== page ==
Donna Riley, head of the School of Engineering Education at Purdue University, hosted workshops and talks on integrating STEM and social justice in the classroom, and what a career that integrates STEM and social justice looks like over her two-day visit.
Student Clubs and Organizations
WPI students’ passion for social justice is reflected in the clubs and organizations they run, participate in, and continue to create. Some examples include:
- Gender Equality Club, striving to overcome the barriers of gender discrimination through both awareness and empowerment
Students for a Just and Stable Future, envisioning a world where all living beings have their needs met and people resolve their conflicts peacefully
The Green Team, dedicated to promoting and increasing sustainability on campus
WPI SMART (Students Mentoring Active Responsibility Together), advocating for social responsibility in terms of alcohol awareness, alcohol responsibility, and bystander awareness
Food Recovery Network, recovering leftover food from WPI’s dining halls and on-campus events and donating it to people in Worcester who are in need
Diversity in Games Club, providing a safe space for discussion and events concerning marginalized groups within the gaming community
In spring 2019, WPI hosted a Climate Summit “takeover” on campus to amplify awareness about this critical topic and connect those with climate-related projects and research. The event sought to bring attention to the breadth of climate change-related scholarship, innovation, and teaching happening within the WPI community and to catalyze discussion about how WPI can address this critical global challenge going forward.
Social Justice Community at WPI
Service and community engagement are a way of life at WPI. Our social justice community includes faculty members, staff, undergraduate and graduate students, and alumni passionate about the pursuit of justice and social change. Get to know a few of them.
Toni Joy '19
Toni worked on a project to build a systems dynamics model that simulated access to healthcare for both urgent and non-urgent patients. “This was incredibly eye-opening because many people in the U.S. are not able to receive the care they need when they need it due to demographic, economic, or social constraints,” she says.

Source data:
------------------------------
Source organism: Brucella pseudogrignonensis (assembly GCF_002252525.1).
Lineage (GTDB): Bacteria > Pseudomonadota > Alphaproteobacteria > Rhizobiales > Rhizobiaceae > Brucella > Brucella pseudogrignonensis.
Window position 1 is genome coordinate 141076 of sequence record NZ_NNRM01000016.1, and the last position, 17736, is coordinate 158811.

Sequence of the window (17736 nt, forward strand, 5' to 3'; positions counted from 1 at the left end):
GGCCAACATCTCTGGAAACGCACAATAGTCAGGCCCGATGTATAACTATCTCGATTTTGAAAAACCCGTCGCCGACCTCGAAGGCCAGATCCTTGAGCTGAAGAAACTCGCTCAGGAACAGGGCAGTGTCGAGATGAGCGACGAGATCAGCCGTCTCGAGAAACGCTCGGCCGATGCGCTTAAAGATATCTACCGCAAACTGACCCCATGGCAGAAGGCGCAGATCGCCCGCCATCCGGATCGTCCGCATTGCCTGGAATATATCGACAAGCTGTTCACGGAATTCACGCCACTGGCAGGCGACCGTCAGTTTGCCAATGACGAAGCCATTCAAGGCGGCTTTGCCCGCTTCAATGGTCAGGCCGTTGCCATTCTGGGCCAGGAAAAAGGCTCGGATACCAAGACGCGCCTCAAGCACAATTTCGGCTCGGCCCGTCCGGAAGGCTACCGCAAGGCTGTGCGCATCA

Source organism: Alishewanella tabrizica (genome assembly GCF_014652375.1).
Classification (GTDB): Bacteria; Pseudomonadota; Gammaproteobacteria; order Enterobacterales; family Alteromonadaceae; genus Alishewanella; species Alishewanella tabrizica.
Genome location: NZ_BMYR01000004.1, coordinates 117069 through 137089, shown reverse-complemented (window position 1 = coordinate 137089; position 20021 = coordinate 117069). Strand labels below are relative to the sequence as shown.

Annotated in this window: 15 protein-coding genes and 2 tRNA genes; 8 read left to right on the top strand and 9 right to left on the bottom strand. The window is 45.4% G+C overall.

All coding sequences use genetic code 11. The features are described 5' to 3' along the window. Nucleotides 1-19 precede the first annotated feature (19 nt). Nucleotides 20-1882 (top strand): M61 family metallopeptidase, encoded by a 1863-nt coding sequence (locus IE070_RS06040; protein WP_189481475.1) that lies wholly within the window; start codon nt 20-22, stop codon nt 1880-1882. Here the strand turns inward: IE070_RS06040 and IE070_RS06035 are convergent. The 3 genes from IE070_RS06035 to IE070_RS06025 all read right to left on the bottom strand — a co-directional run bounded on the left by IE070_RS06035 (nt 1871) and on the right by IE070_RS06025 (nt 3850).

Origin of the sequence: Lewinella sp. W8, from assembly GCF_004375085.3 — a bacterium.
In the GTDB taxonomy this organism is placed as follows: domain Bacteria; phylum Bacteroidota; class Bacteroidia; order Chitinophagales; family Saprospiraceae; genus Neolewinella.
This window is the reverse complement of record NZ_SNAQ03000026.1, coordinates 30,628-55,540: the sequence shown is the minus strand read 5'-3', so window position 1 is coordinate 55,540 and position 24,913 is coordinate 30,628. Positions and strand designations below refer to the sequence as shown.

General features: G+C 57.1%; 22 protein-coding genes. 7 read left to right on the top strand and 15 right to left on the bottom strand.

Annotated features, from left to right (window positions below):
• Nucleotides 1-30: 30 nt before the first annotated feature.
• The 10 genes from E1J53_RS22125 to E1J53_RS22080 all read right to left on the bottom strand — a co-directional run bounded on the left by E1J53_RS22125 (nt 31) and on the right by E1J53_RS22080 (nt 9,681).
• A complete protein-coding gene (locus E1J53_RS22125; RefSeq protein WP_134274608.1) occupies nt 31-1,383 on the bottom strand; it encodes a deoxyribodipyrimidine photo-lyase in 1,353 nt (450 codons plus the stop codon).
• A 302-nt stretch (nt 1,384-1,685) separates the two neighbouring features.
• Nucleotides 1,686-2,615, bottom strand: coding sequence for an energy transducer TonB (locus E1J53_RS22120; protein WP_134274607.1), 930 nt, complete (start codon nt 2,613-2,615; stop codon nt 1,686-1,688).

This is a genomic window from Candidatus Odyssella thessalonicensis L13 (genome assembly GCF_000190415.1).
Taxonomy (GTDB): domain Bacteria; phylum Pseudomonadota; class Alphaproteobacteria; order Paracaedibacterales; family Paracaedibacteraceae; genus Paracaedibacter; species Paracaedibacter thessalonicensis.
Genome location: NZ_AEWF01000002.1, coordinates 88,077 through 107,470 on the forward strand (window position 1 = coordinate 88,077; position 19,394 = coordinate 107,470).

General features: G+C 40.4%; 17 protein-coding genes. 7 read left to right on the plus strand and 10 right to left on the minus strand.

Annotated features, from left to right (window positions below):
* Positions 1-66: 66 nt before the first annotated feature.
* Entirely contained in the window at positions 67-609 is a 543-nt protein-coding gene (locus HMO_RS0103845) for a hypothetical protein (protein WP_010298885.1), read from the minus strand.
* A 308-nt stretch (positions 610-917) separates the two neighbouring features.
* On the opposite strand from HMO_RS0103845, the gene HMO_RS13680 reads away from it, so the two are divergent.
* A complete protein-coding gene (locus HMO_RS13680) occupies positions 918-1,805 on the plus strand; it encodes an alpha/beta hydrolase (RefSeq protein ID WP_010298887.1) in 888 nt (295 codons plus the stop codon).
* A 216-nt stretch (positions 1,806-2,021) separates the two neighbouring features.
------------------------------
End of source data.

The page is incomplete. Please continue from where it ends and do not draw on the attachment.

Seth Tuler, Instructor, Interdisciplinary and Global Studies Division
Tuler’s interest in social justice is focused in the policy arenas of public health and climate change. Because of his expertise on social risk issues related to nuclear waste, he served on the National Academy of Science’s Committee on Transportation of Spent Nuclear Fuel and High Level Radioactive Waste, and was asked to co-author two technical reports for President Obama’s Blue Ribbon Commission on America’s Nuclear Future.
Suzanne LePage, Associate Teaching Professor, Civil & Environmental Engineering
LePage’s career mission has been to foster the development of innovative solutions to public problems. She has served as a professional planner and volunteered for local government, a community garden, and farmer's market. She is especially interested in developing and supporting community networks and local food economies, as well as an increase in safe neighborhoods and equitable access to healthy food.
Michael Elmes, Professor, Foisie Business School
With a Ph.D. in Organizational Behavior and Theory, Elmes has taught courses in organizational behavior and change at WPI since 1990. Elmes started two WPI project centers and currently directs the New Zealand Project Center, which focuses on the complex and ethically challenging interactions between human systems and natural systems including wildlife and disasters (earthquakes, floods, and tsunami). He is interested in food justice, justice, and power in organizations, and has engaged in research and written papers related to food justice, food security, social innovation, and economic inequality.